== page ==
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2017 Diwali Celebration


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By: Aadhyda Ramineni ’20, A&E Section Editor 

It’s that time of year again—Diwali time! Diwali, the festival of lights, is the most widely celebrated Hindu Festival. People across the world light candles and diyas (small oil lamps) on Diwali. The light symbolizes the presence of virtue even in times of darkness and that good will always win over evil.

On Thursday, October 4th, the Cincinnati Country Day community came together to celebrate Diwali. The attendance went up from last year’s four hundred to over five hundred attendees. Although this year was Country Day’s second Diwali celebration, it feels like a centuries old tradition thanks to the community’s enthusiasm. The event began with performances in Keeler, followed by dinner, and lastly fireworks in the amphitheater.

Performances:

Our MC’s were once again Manav Patel ’20 and Jay Bhati ’20. Talented third grader Shashti Subramaniam started the program with an eloquent classical dance performance. She performed a solo dance in Bharatanatyam, a classical South Indian dance form.

Following our young dance star, we had a skit enacted by lower school students. The skit brought to light the significance of Diwali and was written by a CCD parent.

Next, Gauri Midha ’21 performed a graceful solo Kathak (classical North Indian) dance performance. Following Gauri’s dance were her little dance disciples. Gauri choreographed a Bollywood dance with preschool students who were adorable on stage.

Middle school and lower school students collaborated on the next uplifting dance performance. At the end of their performance two lower school students danced to “Kala Chasma”, a Hindi song that translates to “sunglasses”, so of course the kids wore sunglasses.

The faculty fashion organized by myself was next. Manav Midha ’19 and I were the MCs. Twenty teachers and faculty members from the lower, middle, and upper school showed off various styles of Indian clothes. The faculty truly enjoyed dancing to the Bollywood music and simply being a part of the celebration. The audience enjoyed it as well.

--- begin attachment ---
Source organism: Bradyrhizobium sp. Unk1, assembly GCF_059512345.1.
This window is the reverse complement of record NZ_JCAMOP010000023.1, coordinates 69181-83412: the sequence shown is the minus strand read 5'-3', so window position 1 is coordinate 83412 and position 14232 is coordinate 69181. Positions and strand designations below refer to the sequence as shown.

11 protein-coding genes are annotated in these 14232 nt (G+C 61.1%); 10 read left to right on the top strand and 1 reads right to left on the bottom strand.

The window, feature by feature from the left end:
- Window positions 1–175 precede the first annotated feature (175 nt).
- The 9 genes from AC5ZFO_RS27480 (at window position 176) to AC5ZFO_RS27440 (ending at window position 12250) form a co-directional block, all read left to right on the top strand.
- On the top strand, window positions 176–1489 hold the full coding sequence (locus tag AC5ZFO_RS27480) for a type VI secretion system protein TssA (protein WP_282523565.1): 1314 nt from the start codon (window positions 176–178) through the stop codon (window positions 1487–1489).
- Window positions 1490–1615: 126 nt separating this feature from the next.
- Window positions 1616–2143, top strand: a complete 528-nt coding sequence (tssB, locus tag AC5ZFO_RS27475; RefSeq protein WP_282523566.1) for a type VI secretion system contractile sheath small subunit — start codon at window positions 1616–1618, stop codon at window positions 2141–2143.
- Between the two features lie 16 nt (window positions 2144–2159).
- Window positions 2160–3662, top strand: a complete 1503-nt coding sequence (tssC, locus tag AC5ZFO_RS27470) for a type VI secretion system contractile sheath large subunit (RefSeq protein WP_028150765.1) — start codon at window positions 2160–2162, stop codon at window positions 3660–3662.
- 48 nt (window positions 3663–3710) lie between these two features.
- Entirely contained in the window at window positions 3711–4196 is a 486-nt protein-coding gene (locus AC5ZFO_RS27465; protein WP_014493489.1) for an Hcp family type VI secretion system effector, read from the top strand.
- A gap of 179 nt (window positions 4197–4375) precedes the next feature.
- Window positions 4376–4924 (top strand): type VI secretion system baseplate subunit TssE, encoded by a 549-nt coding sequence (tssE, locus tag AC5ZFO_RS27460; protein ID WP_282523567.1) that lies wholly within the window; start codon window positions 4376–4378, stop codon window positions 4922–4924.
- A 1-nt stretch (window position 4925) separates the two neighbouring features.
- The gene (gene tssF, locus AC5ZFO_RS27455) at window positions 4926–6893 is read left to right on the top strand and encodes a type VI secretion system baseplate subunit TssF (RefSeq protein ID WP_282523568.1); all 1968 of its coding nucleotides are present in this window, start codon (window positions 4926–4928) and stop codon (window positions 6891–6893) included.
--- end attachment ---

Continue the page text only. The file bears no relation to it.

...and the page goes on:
Our grand finale was a festive dance by upper school students choreographed by Sachi Bhati ‘18. They danced to A.R. Rahman’s well renowned song, “Jai Ho”. The students performed their dance twice in the spirit of Diwali. Then all the performers came out and bowed—the Indian way with their palms together in namaskar.   

Then everyone had delicious food from New Krishna. Students and teachers tried Gulab Jamun for the first time, and were shocked by how incredibly sweet this Indian desert is. People could also try on sarees, get henna done, or buy Indian clothing and jewelry for themselves.

Although it had rained earlier that day, nothing would stop us from lighting fireworks to end the celebration. So, we went outside into the dark night and as we sat in the amphitheater watching the fireworks, we were reminded that even in times of darkness there is virtue, there is light. 

Overall, our Diwali celebration was a huge success thanks to parents, students, and faculty who worked hard to make it an amazing experience. I am thankful that our school is embracing diversity by celebrating festivals from around the world. Through celebrations of culture, such as Diwali, Country Day is becoming a more unified and globally aware place.

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2017 Diwali Celebration